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Time Scales of Clouds and Cloud-Controlling Variables in Subtropical Stratocumulus from a Lagrangian Perspective

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  • 1 Department of Atmospheric Sciences, University of Washington, Seattle, Washington
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Abstract

The Lagrangian evolution of cloud cover and cloud-controlling variables is well approximated using red noise processes with different autocorrelation time scales for each variable. Trajectories within the subtropical marine boundary layer are generated using winds from ECMWF Re-Analysis data for low cloud decks in four eastern subtropical ocean basins. Cloud cover, liquid water path, and boundary layer depth are sampled at 12-h intervals using A-Train satellites, and droplet concentration is sampled every 24 h. Lower-tropospheric stability and vertical velocity are sampled concurrently using reanalysis data. Samples are converted to seasonal and diurnal anomalies. Data are spatially averaged over a range of length scales. The e-folding decay times τ for autocorrelation are calculated for each variable based on lag times of 12, 24, 36, and 48 h. Using lag 24 h and an averaging radius of 100 km, τ ≈ 15–17 h for liquid water path and vertical velocity, τ ≈ 19 h for cloud cover, τ ≈ 24–25 h for boundary layer depth and droplet concentration, and τ ≈ 53 h for lower-tropospheric stability.

Time scales vary somewhat between regions and are shortest in the eastern Indian Ocean. Decay time τ increases with averaging scale and the autocorrelation e-folding length of a variable at a fixed time. Diurnal analysis shows cloud cover anomalies have a stronger memory during morning breakup, while other variables show stronger memory as clouds reform in the evening. Lagrangian cloud anomalies are less persistent than anomalies at a fixed location. For the latter, estimated τ values can vary significantly at different lag times, so a red noise assumption is inappropriate.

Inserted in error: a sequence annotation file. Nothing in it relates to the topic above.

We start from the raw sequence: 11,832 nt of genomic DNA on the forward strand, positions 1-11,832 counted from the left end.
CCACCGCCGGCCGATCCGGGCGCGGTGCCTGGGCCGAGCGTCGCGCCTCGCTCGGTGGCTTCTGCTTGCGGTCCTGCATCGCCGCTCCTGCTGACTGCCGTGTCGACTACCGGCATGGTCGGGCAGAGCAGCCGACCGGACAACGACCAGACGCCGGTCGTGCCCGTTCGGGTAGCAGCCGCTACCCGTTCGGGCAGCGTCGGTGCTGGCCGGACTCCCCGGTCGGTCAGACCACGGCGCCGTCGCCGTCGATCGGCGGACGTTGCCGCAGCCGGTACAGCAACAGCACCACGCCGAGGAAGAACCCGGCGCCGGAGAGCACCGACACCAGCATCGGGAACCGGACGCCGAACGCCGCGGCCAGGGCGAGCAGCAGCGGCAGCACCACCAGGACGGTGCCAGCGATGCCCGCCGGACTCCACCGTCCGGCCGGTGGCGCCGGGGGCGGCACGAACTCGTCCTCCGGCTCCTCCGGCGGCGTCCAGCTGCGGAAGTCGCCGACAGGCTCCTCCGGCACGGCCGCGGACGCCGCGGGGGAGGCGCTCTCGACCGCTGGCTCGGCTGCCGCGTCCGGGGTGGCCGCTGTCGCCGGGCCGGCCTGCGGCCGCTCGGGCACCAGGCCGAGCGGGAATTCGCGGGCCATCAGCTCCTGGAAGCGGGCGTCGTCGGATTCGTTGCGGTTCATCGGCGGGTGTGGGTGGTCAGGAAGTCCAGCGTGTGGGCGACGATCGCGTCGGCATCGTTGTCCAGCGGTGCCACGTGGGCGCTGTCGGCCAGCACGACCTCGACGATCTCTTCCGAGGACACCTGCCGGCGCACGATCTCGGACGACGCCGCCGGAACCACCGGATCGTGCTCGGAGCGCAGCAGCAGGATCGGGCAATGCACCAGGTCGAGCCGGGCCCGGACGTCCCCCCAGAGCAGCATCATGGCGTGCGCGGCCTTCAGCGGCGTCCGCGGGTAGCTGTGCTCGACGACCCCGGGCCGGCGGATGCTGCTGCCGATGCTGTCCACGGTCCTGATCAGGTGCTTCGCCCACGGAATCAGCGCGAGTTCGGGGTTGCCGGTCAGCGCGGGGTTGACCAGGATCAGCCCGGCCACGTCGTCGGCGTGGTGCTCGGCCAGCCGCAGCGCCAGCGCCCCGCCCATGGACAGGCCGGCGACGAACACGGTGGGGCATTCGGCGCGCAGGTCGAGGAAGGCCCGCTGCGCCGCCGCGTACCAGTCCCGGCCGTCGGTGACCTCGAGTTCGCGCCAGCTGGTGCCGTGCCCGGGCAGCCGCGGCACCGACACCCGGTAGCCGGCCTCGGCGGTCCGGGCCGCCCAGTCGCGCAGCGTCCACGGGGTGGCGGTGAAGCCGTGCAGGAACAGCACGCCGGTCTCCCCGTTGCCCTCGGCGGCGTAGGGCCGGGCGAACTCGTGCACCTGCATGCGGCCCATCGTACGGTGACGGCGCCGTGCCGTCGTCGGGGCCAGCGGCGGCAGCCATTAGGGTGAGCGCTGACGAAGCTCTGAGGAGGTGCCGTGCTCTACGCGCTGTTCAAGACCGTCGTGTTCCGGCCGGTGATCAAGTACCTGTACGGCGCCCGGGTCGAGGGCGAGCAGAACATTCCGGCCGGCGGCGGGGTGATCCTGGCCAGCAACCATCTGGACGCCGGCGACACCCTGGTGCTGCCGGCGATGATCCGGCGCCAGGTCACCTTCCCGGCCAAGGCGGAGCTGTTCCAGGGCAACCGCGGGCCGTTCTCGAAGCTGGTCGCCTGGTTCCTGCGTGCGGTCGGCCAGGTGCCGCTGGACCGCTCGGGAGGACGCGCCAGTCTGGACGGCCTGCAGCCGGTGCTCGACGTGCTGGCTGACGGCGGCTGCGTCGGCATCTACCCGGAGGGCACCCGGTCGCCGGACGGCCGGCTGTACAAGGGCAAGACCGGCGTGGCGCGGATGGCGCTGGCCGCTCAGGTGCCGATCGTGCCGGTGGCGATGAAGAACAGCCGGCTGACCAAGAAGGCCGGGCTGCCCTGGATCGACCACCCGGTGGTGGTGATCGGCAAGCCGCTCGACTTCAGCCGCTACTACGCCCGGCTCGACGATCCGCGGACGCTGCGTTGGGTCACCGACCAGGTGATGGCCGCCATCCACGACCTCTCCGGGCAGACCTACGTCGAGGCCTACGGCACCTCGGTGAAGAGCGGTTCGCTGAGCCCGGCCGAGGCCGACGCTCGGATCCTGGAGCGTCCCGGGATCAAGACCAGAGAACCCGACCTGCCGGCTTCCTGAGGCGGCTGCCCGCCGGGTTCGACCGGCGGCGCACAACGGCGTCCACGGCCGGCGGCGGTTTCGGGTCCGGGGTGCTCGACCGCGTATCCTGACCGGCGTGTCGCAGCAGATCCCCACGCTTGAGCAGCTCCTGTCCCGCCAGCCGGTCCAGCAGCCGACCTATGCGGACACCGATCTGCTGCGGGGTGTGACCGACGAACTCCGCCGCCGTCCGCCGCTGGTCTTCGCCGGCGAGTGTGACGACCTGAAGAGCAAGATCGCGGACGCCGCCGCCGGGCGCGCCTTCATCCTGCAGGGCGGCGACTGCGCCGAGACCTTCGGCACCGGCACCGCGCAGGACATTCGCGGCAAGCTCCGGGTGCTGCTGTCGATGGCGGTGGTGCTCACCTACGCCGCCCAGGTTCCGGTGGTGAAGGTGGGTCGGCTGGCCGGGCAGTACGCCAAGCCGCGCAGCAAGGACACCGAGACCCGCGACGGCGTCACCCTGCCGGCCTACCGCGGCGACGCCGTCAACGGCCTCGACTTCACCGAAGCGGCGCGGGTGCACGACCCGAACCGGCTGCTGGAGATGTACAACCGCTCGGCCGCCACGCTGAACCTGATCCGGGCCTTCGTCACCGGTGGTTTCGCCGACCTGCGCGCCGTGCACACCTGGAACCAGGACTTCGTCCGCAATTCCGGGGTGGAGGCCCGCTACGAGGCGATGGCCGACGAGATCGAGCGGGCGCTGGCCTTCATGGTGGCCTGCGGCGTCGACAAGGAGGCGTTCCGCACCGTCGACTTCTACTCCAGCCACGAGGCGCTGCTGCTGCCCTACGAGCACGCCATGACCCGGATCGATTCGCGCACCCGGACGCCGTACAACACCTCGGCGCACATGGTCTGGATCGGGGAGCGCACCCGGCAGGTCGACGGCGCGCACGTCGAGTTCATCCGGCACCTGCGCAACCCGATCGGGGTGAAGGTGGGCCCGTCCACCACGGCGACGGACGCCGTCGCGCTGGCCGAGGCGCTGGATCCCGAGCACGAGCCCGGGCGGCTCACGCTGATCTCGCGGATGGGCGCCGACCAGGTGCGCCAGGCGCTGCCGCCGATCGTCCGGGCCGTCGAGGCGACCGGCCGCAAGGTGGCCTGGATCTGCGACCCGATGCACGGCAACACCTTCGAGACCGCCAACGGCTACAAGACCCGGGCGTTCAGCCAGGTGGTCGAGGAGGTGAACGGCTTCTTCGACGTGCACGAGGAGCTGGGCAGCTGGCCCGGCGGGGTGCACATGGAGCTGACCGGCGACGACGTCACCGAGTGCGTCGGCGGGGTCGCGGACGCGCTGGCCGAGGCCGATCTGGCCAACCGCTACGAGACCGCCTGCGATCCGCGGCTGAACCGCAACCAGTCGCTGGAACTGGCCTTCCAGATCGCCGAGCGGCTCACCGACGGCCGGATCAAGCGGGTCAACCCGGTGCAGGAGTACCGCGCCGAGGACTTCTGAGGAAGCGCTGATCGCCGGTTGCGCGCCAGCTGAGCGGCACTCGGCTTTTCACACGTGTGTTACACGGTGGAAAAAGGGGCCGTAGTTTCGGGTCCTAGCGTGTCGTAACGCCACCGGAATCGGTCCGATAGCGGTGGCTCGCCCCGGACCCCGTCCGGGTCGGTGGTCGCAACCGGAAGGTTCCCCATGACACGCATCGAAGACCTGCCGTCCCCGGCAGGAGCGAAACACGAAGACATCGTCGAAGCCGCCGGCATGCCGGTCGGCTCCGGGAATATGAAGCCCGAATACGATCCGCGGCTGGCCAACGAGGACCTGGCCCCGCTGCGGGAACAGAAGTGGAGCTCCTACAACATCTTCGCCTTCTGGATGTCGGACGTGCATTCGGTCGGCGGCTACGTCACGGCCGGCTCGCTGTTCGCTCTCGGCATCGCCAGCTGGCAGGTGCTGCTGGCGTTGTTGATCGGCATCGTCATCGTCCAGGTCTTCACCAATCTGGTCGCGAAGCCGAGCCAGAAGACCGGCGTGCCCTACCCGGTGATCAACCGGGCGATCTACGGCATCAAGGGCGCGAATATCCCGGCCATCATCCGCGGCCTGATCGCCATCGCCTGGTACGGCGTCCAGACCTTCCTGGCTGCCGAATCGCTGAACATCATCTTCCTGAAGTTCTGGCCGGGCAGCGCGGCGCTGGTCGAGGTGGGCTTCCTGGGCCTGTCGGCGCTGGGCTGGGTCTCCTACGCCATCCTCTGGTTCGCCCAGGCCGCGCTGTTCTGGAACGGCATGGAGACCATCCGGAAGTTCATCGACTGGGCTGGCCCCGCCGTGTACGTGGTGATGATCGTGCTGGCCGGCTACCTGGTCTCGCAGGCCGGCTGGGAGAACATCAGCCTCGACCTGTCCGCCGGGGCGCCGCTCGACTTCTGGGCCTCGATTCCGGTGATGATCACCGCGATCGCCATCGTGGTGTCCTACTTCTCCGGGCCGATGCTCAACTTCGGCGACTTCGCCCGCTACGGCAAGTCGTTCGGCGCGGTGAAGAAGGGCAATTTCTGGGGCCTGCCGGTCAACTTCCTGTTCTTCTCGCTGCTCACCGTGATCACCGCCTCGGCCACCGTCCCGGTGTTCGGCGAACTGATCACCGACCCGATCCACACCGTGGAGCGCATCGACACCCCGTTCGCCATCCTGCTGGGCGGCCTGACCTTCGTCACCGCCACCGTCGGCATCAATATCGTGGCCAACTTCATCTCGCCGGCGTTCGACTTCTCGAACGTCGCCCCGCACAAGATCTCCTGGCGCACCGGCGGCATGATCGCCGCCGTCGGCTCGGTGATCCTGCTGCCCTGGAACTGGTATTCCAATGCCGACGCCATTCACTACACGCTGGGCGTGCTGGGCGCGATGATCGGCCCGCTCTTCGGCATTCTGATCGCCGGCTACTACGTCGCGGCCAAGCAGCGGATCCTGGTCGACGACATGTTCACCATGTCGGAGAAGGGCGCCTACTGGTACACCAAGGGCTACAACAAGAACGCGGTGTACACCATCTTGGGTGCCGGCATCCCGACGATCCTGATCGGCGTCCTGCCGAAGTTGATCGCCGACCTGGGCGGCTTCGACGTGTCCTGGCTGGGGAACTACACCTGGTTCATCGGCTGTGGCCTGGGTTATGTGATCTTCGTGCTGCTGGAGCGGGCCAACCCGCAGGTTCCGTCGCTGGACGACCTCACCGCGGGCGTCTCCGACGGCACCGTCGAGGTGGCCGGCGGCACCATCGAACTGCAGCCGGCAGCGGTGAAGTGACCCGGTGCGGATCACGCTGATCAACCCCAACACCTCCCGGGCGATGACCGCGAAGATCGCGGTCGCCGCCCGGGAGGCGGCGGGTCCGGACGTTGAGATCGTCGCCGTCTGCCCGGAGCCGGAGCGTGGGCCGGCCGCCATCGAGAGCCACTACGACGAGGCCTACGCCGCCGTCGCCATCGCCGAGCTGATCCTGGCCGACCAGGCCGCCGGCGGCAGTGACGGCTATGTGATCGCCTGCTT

Corresponding author address: Ryan Eastman, Dept. of Atmospheric Sciences, University of Washington, Box 351640, Seattle, WA 98195. E-mail: rmeast@atmos.washington.edu

Abstract

The Lagrangian evolution of cloud cover and cloud-controlling variables is well approximated using red noise processes with different autocorrelation time scales for each variable. Trajectories within the subtropical marine boundary layer are generated using winds from ECMWF Re-Analysis data for low cloud decks in four eastern subtropical ocean basins. Cloud cover, liquid water path, and boundary layer depth are sampled at 12-h intervals using A-Train satellites, and droplet concentration is sampled every 24 h. Lower-tropospheric stability and vertical velocity are sampled concurrently using reanalysis data. Samples are converted to seasonal and diurnal anomalies. Data are spatially averaged over a range of length scales. The e-folding decay times τ for autocorrelation are calculated for each variable based on lag times of 12, 24, 36, and 48 h. Using lag 24 h and an averaging radius of 100 km, τ ≈ 15–17 h for liquid water path and vertical velocity, τ ≈ 19 h for cloud cover, τ ≈ 24–25 h for boundary layer depth and droplet concentration, and τ ≈ 53 h for lower-tropospheric stability.

Time scales vary somewhat between regions and are shortest in the eastern Indian Ocean. Decay time τ increases with averaging scale and the autocorrelation e-folding length of a variable at a fixed time. Diurnal analysis shows cloud cover anomalies have a stronger memory during morning breakup, while other variables show stronger memory as clouds reform in the evening. Lagrangian cloud anomalies are less persistent than anomalies at a fixed location. For the latter, estimated τ values can vary significantly at different lag times, so a red noise assumption is inappropriate.

Corresponding author address: Ryan Eastman, Dept. of Atmospheric Sciences, University of Washington, Box 351640, Seattle, WA 98195. E-mail: rmeast@atmos.washington.edu
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